Katori Hall: I think that a lot of the white men who are in power, whether they are the heads of companies, or they’re showrunners themselves, they need to think about what are they doing, because oftentimes people ask the black person, or the woman, “So, how should we solve this problem?” Actually, I’m doing my job. What you going to do? So, it’s really about putting fire under the asses of those who have been in this business for a minute, because that’s the thing of what should other people do. They should look at what we’re doing, and try and replicate it in their own houses, and on their own shows. If they’re not, then there needs to be some transparency about the fact that they’re not, and then… I know people are saying, “Oh, cancel culture is so bad,” and whatever and whatever, but I’m like, “No. Shining light on the people who are not hitting the A grade when it comes to being inclusive, I think is very important if we are truly, truly trying to move towards a more equitable society on all levels, whether it’s entertainment, business, politics. We need more transparency.”
Kaitlin Fontana: Mm-hmm (affirmative). Well, yeah, and I think a lot of the people who’ve never been challenged before see themselves being canceled when what they’re just being is just challenged.
Katori Hall: It’s just challenged.
Kaitlin Fontana: It’s just saying, “Hey, what are you doing over there?” That’s not me canceling you, that’s me saying, “Hey, show me what you’re doing.”
Katori Hall: Yeah.
Kaitlin Fontana: Some people are like, “What? How dare you cancel me.” It’s like, “No, I didn’t. I just asked what you were doing over there. That’s all I wanted to know.”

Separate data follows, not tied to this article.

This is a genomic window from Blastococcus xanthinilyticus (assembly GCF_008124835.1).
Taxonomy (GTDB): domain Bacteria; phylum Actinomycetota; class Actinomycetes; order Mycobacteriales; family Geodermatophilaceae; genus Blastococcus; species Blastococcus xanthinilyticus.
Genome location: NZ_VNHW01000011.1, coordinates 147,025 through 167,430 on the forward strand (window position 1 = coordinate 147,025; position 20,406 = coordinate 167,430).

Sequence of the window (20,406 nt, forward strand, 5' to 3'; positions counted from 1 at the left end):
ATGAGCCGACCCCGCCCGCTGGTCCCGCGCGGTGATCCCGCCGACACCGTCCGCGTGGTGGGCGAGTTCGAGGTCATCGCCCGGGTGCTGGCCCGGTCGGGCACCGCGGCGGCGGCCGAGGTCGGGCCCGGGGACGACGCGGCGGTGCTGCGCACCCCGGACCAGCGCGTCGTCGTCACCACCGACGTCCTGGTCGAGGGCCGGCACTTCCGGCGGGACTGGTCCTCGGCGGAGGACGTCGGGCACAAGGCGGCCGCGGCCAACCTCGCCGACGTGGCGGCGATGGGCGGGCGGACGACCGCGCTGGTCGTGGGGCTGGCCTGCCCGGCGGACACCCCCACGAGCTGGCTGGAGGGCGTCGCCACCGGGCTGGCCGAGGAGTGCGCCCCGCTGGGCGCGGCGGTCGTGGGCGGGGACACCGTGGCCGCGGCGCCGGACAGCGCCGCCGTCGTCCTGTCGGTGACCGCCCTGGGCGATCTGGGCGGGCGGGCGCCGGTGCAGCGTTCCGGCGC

Katori Hall: I’m just asking a question. I’m just being a journalist and asking a question.
Kaitlin Fontana: That’s right. That’s right. What are you excited about next? What’s next for you? I know it’s pandemic times. I know you’re in the middle of your show rolling out, and you’re just kind of letting that happen. But what else is out there that you’re excited about?
Katori Hall: I’m really excited about some ideas that have been percolating for a long time. I have this play called The Hot Wing King, that unfortunately was shuttered early due to the pandemic. But I am very interested in developing that into a television series. I have this idea, just talking about this idea of representation. I remember when I was in Uganda with my son, we were visiting my husband’s family. He was super young at the time, and so I remember going into a Ugandan bookstore because I wanted to find more books that had little boys that looked like him in them. I found so many, and then I came across this book of African princesses. I learned about Queen Njinga, who became one of the greatest… I call her a Quane… a queen in Angola. I didn’t know about her, so the story of Njinga is something that I’m raring to put to paper, just because him being truly African-American. He truly is half African, half American.